I particularly love chasing lightning storms. And yes. This is a very dangerous prospect if one is unaware of the reality of such storms. I have had storms literally turn on me, within minutes. One really needs to understand the dangers and be prepared for anything. I write in my eBook about how my wife holds the umbrella so that the cameras don't get wet. Yes. This is purely a joke and meant as humor. Although she has been known to chase with me, and yes, held the umbrella for me, there is one major little fact I left out about that. This was only during a simple drizzle in the winter time where there was absolutely no lightning whatsoever.

Just recently I read a blog comment section where the debate was about tripods and lightning. One person truly believed that an aluminum tripod was safer than a carbon fiber tripod. So which is it? Neither... Lightning will strike and travel where it damn well wants to. It doesn't care what material it is! The truth of the matter is that you most likely will have enough conductive material no matter what you do, equipment you use, wear, or drive in. You are best off getting a great lens that will allow you to keep a distance from the storm. And even then, you may still be in danger.

There are many other dangers as well. Particularly in the dark. Living in the desert we are very familiar with these. They can range from flash floods to poisonous snakes, from cactus thorns to wild Javelinas, from dust devils (yes, they are tornadoes too) to Mountain Lions. We have it all. Common sense will only save you from disaster or even death. So use it!

I personally also recommend always taking a second person with you. A spotter if you will. Even if this person doesn't or isn't a shooter. They may actually be saving your life at some point.

So play it as safe as possible always!

A Preview of What's to Come

For those that dream of seeing what I get to see every year, but simply can not make it nor want to make it out of fear (perhaps the smart ones), here is a gallery of footage for you to look at, enjoy and even purchase if you like:

(Clicking on any one item in the Widget below will take you to that selection in a new window. Or you may simply click here and visit the entire selection. ):

Thursday, March 21, 2013

Canon releases T5i and SL1 Cameras

Perhaps and yet another pair of great cameras for shooting stock in both photo and video:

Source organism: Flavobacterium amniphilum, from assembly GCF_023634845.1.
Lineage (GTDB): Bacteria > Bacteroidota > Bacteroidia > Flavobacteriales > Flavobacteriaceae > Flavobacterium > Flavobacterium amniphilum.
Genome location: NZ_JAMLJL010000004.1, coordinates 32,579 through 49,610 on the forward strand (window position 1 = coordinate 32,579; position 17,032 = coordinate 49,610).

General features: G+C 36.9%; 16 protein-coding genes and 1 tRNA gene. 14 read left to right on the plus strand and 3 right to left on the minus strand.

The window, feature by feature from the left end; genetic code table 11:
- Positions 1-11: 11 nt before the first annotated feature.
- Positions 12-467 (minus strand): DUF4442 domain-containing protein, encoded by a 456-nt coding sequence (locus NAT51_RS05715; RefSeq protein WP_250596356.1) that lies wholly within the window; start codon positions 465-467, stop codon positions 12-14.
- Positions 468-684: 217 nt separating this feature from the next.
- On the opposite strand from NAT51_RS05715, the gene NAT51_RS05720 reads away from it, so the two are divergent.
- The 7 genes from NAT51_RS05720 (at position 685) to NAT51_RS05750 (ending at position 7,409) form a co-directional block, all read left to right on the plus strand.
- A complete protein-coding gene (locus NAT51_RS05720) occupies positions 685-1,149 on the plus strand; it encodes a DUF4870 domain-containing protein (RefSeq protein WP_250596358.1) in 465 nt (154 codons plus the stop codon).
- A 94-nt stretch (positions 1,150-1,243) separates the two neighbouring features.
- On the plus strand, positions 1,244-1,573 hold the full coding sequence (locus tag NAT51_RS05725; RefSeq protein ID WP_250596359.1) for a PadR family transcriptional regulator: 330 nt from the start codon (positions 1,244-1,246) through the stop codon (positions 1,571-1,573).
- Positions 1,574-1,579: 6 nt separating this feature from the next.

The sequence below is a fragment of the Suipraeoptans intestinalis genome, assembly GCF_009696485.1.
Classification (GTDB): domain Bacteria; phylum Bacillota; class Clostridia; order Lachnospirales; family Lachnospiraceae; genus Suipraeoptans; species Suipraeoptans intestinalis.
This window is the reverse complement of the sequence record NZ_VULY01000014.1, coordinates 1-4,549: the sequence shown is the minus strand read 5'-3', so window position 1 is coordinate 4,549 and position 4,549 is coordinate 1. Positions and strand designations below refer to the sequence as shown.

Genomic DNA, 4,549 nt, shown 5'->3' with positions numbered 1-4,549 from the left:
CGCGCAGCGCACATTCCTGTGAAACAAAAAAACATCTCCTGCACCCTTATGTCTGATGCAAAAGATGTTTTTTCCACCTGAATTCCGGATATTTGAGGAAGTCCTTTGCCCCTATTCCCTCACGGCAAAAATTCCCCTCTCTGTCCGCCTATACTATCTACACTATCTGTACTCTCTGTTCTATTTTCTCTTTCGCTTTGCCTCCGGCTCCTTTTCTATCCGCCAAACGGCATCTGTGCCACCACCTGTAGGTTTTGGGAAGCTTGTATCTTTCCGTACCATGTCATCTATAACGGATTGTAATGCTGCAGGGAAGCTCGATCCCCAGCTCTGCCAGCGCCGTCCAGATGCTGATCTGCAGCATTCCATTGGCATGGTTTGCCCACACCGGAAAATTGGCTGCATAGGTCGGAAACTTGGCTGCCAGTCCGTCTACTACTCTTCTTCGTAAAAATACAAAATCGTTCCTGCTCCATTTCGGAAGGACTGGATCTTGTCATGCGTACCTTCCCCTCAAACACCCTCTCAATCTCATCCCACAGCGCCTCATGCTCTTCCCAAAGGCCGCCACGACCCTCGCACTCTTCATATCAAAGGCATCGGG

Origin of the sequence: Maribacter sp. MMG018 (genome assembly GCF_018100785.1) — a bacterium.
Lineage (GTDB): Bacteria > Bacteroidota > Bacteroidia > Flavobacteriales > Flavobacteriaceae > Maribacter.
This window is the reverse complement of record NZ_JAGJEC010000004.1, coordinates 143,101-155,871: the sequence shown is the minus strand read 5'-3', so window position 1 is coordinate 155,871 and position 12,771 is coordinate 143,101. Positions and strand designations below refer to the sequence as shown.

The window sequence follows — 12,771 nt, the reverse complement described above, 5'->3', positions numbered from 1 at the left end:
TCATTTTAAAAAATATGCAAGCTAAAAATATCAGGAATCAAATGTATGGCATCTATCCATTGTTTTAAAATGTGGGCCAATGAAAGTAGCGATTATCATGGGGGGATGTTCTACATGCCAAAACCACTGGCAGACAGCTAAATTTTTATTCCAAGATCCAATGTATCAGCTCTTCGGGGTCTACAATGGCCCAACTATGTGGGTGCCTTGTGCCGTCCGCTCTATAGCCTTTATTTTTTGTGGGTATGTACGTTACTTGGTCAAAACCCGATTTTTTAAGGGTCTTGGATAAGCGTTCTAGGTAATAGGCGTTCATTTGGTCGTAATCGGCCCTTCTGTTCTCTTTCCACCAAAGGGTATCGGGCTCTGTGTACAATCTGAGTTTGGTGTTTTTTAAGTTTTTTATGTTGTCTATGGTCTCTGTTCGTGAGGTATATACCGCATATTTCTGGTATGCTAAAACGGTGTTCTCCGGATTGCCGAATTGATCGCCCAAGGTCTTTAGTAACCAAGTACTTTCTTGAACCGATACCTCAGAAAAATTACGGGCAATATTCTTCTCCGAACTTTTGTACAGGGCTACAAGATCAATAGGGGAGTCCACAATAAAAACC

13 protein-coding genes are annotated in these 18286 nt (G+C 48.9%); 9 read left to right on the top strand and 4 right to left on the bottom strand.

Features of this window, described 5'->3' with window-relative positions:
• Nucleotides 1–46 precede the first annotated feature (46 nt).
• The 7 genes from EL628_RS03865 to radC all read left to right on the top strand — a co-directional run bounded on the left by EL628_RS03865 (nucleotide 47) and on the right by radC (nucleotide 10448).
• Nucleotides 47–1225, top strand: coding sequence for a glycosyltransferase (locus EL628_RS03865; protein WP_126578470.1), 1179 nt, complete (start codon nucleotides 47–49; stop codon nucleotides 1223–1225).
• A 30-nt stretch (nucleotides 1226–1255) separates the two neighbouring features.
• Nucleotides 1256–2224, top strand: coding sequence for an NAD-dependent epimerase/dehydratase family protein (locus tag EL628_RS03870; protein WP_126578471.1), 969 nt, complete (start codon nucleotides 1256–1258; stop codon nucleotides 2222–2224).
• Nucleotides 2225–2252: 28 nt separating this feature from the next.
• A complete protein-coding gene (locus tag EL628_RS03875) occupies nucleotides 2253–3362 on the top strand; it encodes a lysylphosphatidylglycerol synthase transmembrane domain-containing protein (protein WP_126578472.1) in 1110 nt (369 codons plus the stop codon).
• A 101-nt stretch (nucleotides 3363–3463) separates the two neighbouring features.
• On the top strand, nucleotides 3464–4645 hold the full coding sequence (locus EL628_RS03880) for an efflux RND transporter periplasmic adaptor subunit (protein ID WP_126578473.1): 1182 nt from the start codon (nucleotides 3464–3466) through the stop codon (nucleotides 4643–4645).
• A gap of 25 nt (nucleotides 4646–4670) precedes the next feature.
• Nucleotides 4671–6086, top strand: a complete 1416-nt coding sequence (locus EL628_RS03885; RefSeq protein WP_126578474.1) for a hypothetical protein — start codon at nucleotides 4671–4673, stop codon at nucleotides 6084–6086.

As expected, Canon announces and releases fun new stuff always just before the big trade show in Las Vegas, NV - known as NAB (National Assoc. of Broadcasters)

The Canon T5i

I have been using the predecessors (T2i) ever since it came out and have had absolutely great success with them. The sensor in the new T5i is still an 18.0MP APS-C CMOS Sensor - so that has stayed the same. And yes, the T5i also supports the EF-S class lenses as well, just like its predecessor the T4i. Actually both support those class lenses. There are slight differences including price ($100.00) between the two models, where the SL1 is the less expensive version. It seems the slight differences may not be that big of a deal for some depending on your needs. My personal opinion is that they most likely both will be just dandy for shooting stock either way. Remember, it's the not the camera that makes a shot, it's the person behind the camera. In any case, thinking back just a few years, this technology far surpasses what we had back then.   

Here are some specs (available at B&H for pre-order):

  • STM Lens Support for Quiet AF in Movies
  • 18.0MP APS-C CMOS Sensor
  • DIGIC 5 Image Processor
  • 3.0" Vari-Angle Touch Screen LCD
  • ISO 100-12800, Expandable to 25600
  • Full HD 1080 Video with Continuous AF
  • 5.0 fps Continuous Shooting
  • 9-Point All Cross-Type AF System
  • Multi Shot Noise Reduction
  • Compatible with Canon EF and EF-S Lenses

  • 18.0MP APS-C CMOS Sensor
  • DIGIC 5 Image Processor
  • 3.0" Clear View II Touchscreen LCD
  • ISO 100-12800, Expandable to 25600
  • Full HD 1080 Video with Continuous AF
  • 4.0 fps Continuous Shooting
  • 9-Point All Cross-Type AF System
  • Scene Intelligent Auto Mode
  • Compact and Lightweight; Weighs 0.8lb
  • Compatible with Canon EF and EF-S Lenses

Thursday, February 28, 2013

Shutterstock - Here we Go!

Newsflash - Now most of my stock video goodies are available on Shutterstock as well. But only in HD format. That is all. :)